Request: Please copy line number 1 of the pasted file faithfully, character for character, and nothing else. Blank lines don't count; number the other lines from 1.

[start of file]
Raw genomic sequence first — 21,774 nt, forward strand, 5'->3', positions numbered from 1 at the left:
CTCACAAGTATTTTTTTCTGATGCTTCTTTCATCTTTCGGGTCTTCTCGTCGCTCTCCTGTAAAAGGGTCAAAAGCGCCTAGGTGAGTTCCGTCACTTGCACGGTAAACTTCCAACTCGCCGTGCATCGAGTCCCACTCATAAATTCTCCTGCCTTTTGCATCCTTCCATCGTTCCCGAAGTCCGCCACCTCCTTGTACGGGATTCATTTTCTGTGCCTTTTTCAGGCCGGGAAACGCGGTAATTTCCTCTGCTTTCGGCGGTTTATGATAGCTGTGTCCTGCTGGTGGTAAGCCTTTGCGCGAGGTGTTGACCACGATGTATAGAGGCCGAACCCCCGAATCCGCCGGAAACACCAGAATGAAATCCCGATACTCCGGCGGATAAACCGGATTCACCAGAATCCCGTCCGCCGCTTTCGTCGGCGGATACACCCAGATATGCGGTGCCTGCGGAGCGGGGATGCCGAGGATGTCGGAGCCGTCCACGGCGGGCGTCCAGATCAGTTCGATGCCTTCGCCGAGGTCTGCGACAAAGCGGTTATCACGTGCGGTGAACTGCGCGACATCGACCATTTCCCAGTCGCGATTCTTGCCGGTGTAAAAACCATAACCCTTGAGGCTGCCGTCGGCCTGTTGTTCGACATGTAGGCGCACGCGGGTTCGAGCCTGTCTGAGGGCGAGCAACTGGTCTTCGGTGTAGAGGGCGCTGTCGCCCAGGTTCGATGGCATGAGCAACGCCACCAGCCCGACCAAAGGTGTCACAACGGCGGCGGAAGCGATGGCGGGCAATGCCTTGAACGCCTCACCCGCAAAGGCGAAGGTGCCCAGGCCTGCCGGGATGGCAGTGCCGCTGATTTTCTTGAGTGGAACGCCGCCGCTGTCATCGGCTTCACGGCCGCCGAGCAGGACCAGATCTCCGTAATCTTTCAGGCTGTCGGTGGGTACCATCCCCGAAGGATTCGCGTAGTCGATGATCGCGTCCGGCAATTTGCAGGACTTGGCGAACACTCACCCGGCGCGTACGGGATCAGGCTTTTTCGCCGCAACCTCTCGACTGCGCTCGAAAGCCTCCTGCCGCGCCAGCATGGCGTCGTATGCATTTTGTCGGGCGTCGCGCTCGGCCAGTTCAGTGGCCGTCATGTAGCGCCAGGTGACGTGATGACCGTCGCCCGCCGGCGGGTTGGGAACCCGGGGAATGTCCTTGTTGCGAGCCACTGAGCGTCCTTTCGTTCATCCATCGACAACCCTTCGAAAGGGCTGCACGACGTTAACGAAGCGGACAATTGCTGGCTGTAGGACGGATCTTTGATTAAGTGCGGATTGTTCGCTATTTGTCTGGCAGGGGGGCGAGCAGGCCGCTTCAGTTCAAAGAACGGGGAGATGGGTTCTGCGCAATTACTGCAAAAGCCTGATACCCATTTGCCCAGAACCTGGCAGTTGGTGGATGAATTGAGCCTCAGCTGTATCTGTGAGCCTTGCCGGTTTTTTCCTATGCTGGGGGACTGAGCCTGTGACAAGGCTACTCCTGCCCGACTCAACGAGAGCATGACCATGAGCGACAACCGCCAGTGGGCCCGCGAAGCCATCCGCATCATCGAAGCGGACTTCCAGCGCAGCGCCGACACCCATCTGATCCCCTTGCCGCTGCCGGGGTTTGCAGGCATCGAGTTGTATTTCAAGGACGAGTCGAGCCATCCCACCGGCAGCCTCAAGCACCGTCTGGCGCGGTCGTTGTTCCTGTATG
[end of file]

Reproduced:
Raw genomic sequence first — 21,774 nt, forward strand, 5'->3', positions numbered from 1 at the left: